Hong Kong billionaire Richard Li Tzar-kai is in the early stages of setting up his fourth special purpose acquisition company (SPAC) as more Asian-based entrepreneurs chase one of the hottest deal making trends this year, according to people familiar with the talks.
The talks for Li's latest SPAC are in very preliminary stages and there is no fundraising target set, they said. Under the Bridgetown Holding brand, Li has raised more than US$1 billion from three SPACs over eight months.
Li, the younger son of tycoon Li Ka-shing, set up the so-called blank-cheque company Bridgetown with billionaire Peter Thiel, the co-founder of PayPal. A Bridgetown representative declined to comment on market speculation.
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Li's investment group Pacific Century and Los Angeles-based Thiel Capital are sponsoring the SPACs that have been hunting targets in the new economy sectors in Southeast Asia or South Asia.
SPACs do not have an existing business. They are created purely as vehicles to attract investors, build up financial war chests and buy assets, typically unlisted companies, within a specified time limit.
Li's SPACs have yet to complete an acquisition. Bridgetown held talks with Indonesian e-commerce unicorn Tokopedia last year, but Tokopedia ultimately decided to merge with crosstown ride-hailing giant Gojek and plans a listing in Jakarta and the US.
Still, the Bridgetown I SPAC is in advanced talks with Indonesian unicorn Traveloka, according to two people familiar with the matter. Bridgetown would take the Jakarta-headquartered travel-booking services start-up public via a merger.
The Bridgetown SPAC has expertise to bring to bear in the sector. Samuel Altman is a director of the vehicle and previously invested in travel services giant Expedia. Seattle, Washington-based Expedia is also a backer of Traveloka, as is Li's pan-Asian life insurance company FWD.
The Bridgetown SPACs are also talking to other potential acquisition targets, one of the people said.
Why is Hong Kong considering allowing SPACs to list in the city?
Bridgetown's latest flirtation with another SPAC comes as questions are rising about whether one of the hottest fundraising trends since early last year still has legs.
Blank-cheque companies sucked up US$93.5 billion in capital in the first three months of 2021, with the trend slowing to US$4.1 billion in April and US$4.4 billion in May, according to data provided by Refinitiv. So far this year, the aggregate war chest has grown to US$102 billion, more than the US$81.2 billion in all of 2020 and US$14.7 billion in 2019.
Deal volumes collapsed in the US after the Securities and Exchange Commission raised questions in April about how SPACs account for stock warrants in deals and is reportedly examining ways to rein in the optimistic growth projections used by some SPAC target companies.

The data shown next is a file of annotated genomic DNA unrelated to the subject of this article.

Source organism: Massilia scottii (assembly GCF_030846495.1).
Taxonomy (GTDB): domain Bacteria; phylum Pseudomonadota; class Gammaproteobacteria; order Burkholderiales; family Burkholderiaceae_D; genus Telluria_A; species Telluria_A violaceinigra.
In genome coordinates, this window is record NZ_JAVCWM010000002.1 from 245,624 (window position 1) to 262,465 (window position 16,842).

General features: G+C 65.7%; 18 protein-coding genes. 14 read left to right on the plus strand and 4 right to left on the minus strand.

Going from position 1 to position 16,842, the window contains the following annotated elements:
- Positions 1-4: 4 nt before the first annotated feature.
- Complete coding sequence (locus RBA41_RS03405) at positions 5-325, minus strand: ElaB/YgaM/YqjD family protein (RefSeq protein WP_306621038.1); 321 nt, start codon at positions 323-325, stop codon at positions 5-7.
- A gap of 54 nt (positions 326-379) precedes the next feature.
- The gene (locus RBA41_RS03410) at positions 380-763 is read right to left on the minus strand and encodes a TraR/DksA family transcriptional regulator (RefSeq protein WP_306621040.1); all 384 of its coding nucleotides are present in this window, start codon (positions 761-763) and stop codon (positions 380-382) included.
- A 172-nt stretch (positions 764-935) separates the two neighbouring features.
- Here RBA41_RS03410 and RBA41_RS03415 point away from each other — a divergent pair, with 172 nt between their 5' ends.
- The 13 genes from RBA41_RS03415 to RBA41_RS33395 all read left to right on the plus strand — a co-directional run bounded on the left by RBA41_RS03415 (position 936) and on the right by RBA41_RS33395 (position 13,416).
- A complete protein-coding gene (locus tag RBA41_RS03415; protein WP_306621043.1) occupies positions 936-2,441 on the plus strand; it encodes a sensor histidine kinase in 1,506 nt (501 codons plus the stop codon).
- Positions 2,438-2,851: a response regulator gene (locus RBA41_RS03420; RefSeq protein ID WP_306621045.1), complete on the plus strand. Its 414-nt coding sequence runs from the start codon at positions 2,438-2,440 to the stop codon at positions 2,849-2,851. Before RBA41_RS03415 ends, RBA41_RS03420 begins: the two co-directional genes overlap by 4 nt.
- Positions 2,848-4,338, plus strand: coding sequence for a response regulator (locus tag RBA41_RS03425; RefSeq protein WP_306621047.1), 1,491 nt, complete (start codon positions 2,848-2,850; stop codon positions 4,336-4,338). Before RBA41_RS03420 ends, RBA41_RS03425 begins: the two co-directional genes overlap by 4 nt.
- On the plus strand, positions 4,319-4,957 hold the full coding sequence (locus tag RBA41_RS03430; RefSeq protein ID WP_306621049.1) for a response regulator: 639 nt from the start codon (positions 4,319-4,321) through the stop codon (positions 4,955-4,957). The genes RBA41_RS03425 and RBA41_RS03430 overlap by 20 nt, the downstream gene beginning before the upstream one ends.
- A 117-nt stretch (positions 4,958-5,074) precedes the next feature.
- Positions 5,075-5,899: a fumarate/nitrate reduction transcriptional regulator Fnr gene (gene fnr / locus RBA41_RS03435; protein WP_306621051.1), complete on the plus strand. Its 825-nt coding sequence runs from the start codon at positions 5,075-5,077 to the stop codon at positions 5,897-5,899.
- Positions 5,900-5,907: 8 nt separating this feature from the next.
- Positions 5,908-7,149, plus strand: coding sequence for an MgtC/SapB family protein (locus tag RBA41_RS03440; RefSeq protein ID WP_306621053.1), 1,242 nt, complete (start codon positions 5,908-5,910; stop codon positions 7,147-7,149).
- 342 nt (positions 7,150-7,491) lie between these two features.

Peter Thiel, Partner, Founders Fund, speaking at the New York Times DealBook conference on November 1, 2018 in New York City. Photo: AFP alt=Peter Thiel, Partner, Founders Fund, speaking at the New York Times DealBook conference on November 1, 2018 in New York City. Photo: AFP
Signs of fatigue are setting in, even as the Hong Kong stock exchange (HKEX) and other Asian bourses consider changing their rules to allow the listings.
The number of listings dropped to just 18 in April and 22 in May, from 116 in March.
Despite the concerns, interest remains high among Asian investors and target companies seeking an easier way to go public.
Deal makers say the trend is not going away. Given the interest level in the past year or so, SPACs are "valued by the marketplace, investors, and target companies," said Mitchell Presser, co-chair of law firm Morrison & Foerster's global corporate department in New York. "We don't think that is fundamentally changing."
There have been 350 SPAC initial public offerings since the start of the year, an increase of more than a third from last year.
Bridgetown is in advanced talks with Indonesian unicorn, Traveloka. Photo: Handout alt=Bridgetown is in advanced talks with Indonesian unicorn, Traveloka. Photo: Handout
More than a dozen SPACs with founders in Hong Kong, China or other parts of Asia, including Bridgetown's third blank-cheque company, filed to go public in the US since the beginning of April.
Grab Holdings, Southeast Asia's most valuable tech unicorn, said in April that it intended to go public via a US-listed SPAC in a deal that would value it at US$39.6 billion.
On Tuesday, PTK Acquisition Corporation, a SPAC backed by the China CEO of VIA Technologies, the chief strategy officer of Apple supplier Foxconn Technology and the co-founder of private equity firm Canyon Bridge Capital Partners, sealed an agreement to acquire Valens Semiconductor in a deal valued at US$1.2 billion.
Other Asia-based rainmakers also have jumped on the bandwagon, such as Homer Sun, CEO of Poema Global and a former Morgan Stanley private equity professional.
This article originally appeared in the South China Morning Post (SCMP), the most authoritative voice reporting on China and Asia for more than a century. For more SCMP stories, please explore the SCMP app or visit the SCMP's Facebook and Twitter pages. Copyright © 2021 South China Morning Post Publishers Ltd. All rights reserved.
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